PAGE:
Teddy Camp LeJeune NC male breast cancer survivor
I’m Teddy. I was born in New Orleans, Louisiana and was diagnosed at 56 with breast cancer. I had no family history. Being diagnosed with breast cancer was very dramatic and scary. Not knowing of what is going to happen while going through five years of treatment isn’t easy. The medication has caused me to have mood swings, hot flashes, and have trouble with intimacy. I returned from Vietnam in January 1971 and was stationed at Camp Lejeune, NC. I was medically discharged from the Marine Corps in April 1972, at which time I started dealing with Agent Orange which the government denied. 34 years later I was diagnosed with breast cancer from exposed to chemicals in the drinking water at the base. The government is denying this too. I hope that I don’t have to wait another 30 years for the government to face responsibility like they did with Agent Orange. They have to be held responsible for the neglect of human life. Some people have to be held responsible for the neglect of human life. Some people have died from the effects of this exposure I’m blessed to be alive. Thanks to God. I’ve learned to understand what women mean about hot flashes and mood swings. I have learned to try and help other men to be aware of male breast cancer and not to think of it as only a female disease. I have learned that men and women have the same tissues in the breast are and that both produce estrogen but females produce it on a larger scale. I have learned to enjoy life every day. I would like to thank Art because Breast Cancer Foundation for allowing me to tell my story.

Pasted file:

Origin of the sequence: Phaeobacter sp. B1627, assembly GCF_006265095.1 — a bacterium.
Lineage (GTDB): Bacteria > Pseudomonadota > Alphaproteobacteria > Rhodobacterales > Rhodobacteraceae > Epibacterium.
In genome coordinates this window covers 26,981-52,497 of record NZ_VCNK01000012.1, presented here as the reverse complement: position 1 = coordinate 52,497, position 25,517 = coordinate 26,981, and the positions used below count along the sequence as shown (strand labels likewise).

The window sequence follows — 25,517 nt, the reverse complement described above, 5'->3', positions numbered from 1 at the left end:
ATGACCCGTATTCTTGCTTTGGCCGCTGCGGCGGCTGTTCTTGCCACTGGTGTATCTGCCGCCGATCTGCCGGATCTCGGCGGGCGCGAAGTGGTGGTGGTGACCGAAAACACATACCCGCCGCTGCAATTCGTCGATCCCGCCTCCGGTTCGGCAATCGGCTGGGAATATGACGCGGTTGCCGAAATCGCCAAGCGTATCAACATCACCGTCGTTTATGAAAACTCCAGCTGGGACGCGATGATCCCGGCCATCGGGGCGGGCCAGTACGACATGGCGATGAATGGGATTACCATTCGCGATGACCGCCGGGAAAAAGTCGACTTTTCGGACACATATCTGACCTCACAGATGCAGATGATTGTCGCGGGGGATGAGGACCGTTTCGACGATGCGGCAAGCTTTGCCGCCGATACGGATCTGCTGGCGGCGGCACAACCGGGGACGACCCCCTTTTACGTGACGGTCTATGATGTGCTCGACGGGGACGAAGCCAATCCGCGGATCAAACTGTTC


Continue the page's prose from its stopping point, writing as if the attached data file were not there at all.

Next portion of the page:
Photo © David Fox Photographer